Metropolitan News-Enterprise


Wednesday, March 13, 2024


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School’s Announcement of Pupil’s Expulsion Was Not Protected Speech, C.A. Declares


By a MetNews Staff Writer


A private school’s communication to another private school advising of its expulsion of an eighth-grade student for whom it previously provided a letter of recommendation is not a matter pf public concern, Div. Three of the Fourth District Court of Appeal held yesterday, affirming an order denying an anti-SLAPP motion.

The order was sought by St. Mary’s School, a Catholic school in Orange County’s Aliso Viejo. It was sued by the expelled student, “O.E.,” with his mother, Amber Ellingson, also a plaintiff as well as serving as O.E.’s guardian ad litem.

St. Mary’s said in an email to parents of other students:

“Yesterday afternoon the school administration was made aware of song lyrics, written by one of our students, that had been circulating through the 8th grade student body. The lyrics were incredibly difficult to read and referenced some of our students. The explicit lyrics referenced sexual assault, violence and racism. As soon as the school was made aware of the situation, this student was immediately removed from class and subsequently has been expelled from school.”

It disclosed the expulsion to others, including JSerra Catholic High School in San Juan Capistrano, to which it had previously sent a letter of recommendation concerning O.E. The boy had been accepted as a student there but, after learning of the expulsion, acceptance of his application was rescinded.

Causes of action against St. Mary’s included invasion of privacy and intentional infliction of emotional distress.

Justice Joanne Motoike authored yesterday’s unpublished opinion which affirms Orange Superior Court Judge Glenn R. Salter’s denial of a special motion to strike under the anti-SLAPP statute, Code of Civil Procedure §425.16.  Causes of action based on the email to parents had been forfeited, Motoike said. Addressing the communication to JSerra (named after Saint Junípero Serra), she said the first prong of the statute—that the suit is based on an exercise of the right of speech or petition on a public issue—is not satisfied.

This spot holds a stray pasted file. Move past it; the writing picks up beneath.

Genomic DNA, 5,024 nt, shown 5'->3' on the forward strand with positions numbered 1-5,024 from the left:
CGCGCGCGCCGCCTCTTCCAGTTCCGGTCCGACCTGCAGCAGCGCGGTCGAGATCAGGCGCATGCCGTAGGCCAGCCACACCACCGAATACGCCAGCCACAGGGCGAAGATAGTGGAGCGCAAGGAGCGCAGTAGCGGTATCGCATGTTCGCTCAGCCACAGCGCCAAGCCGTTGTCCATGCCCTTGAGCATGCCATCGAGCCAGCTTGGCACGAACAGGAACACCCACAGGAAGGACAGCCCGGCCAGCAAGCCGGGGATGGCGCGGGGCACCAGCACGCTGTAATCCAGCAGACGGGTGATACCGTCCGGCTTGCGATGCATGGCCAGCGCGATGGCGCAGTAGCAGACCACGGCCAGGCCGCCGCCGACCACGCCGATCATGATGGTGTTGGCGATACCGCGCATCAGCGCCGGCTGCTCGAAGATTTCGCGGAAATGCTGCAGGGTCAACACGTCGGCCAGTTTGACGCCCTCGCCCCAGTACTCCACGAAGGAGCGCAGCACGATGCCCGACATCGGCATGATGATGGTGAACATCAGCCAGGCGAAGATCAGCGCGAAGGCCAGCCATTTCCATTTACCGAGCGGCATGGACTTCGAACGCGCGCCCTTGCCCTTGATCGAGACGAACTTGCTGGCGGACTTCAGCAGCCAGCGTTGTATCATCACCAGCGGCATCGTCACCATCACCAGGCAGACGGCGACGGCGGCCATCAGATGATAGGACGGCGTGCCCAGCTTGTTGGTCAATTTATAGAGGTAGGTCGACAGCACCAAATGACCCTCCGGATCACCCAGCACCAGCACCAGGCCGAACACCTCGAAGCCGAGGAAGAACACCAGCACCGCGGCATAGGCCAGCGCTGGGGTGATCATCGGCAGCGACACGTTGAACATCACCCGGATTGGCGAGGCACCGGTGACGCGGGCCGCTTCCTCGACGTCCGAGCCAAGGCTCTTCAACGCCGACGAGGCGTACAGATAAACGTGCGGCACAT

She wrote:

“O.E.’s expulsion was not an issue of public interest. O.E., a minor, was not in the public eye.  Admittedly, St. Mary’s other alleged disclosures to approximately 80 students, parents, and a community organization where O.E. volunteered may have brought more publicity to O.E.  But…O.E.’s expulsion did not affect the public beyond the direct participants:  it impacted only O.E., O.E.’s family and friends, some classmates and their parents, teachers, school administrators, and O.E.’s extracurricular activities.”

The jurist continued:

“St. Mary’s asserts its disclosure to the private high school implicated various issues of public interest, including school safety and school governance.  St. Mary’s may have believed its notification to the private high school served to protect those students identified in the rap lyrics who may later attend the private high school.  But its communication to the private high school did not signal any of these concerns….St. Mary’s informed the private high school of only the expulsion; no other details were provided.”

The case is O.E. v. St. Mary’s School, G062061.


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